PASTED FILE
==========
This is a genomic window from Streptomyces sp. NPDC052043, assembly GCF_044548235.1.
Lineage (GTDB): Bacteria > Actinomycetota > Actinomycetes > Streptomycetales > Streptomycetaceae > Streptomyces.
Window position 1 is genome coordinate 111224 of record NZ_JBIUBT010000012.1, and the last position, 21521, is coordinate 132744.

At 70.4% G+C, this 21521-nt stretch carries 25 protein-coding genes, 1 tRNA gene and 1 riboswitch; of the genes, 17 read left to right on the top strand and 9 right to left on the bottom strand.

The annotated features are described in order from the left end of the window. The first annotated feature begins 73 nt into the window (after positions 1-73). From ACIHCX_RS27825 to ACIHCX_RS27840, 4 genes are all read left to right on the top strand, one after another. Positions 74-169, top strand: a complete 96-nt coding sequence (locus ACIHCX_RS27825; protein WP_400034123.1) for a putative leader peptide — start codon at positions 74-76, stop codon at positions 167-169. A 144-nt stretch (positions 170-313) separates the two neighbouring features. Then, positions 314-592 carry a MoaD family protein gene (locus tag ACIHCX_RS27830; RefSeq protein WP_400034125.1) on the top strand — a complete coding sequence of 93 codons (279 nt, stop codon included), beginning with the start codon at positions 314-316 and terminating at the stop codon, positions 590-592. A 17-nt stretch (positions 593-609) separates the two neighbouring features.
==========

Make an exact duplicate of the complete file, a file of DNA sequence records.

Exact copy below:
This is a genomic window from Streptomyces sp. NPDC052043, assembly GCF_044548235.1.
Lineage (GTDB): Bacteria > Actinomycetota > Actinomycetes > Streptomycetales > Streptomycetaceae > Streptomyces.
Window position 1 is genome coordinate 111224 of record NZ_JBIUBT010000012.1, and the last position, 21521, is coordinate 132744.

At 70.4% G+C, this 21521-nt stretch carries 25 protein-coding genes, 1 tRNA gene and 1 riboswitch; of the genes, 17 read left to right on the top strand and 9 right to left on the bottom strand.

The annotated features are described in order from the left end of the window. The first annotated feature begins 73 nt into the window (after positions 1-73). From ACIHCX_RS27825 to ACIHCX_RS27840, 4 genes are all read left to right on the top strand, one after another. Positions 74-169, top strand: a complete 96-nt coding sequence (locus ACIHCX_RS27825; protein WP_400034123.1) for a putative leader peptide — start codon at positions 74-76, stop codon at positions 167-169. A 144-nt stretch (positions 170-313) separates the two neighbouring features. Then, positions 314-592 carry a MoaD family protein gene (locus tag ACIHCX_RS27830; RefSeq protein WP_400034125.1) on the top strand — a complete coding sequence of 93 codons (279 nt, stop codon included), beginning with the start codon at positions 314-316 and terminating at the stop codon, positions 590-592. A 17-nt stretch (positions 593-609) separates the two neighbouring features.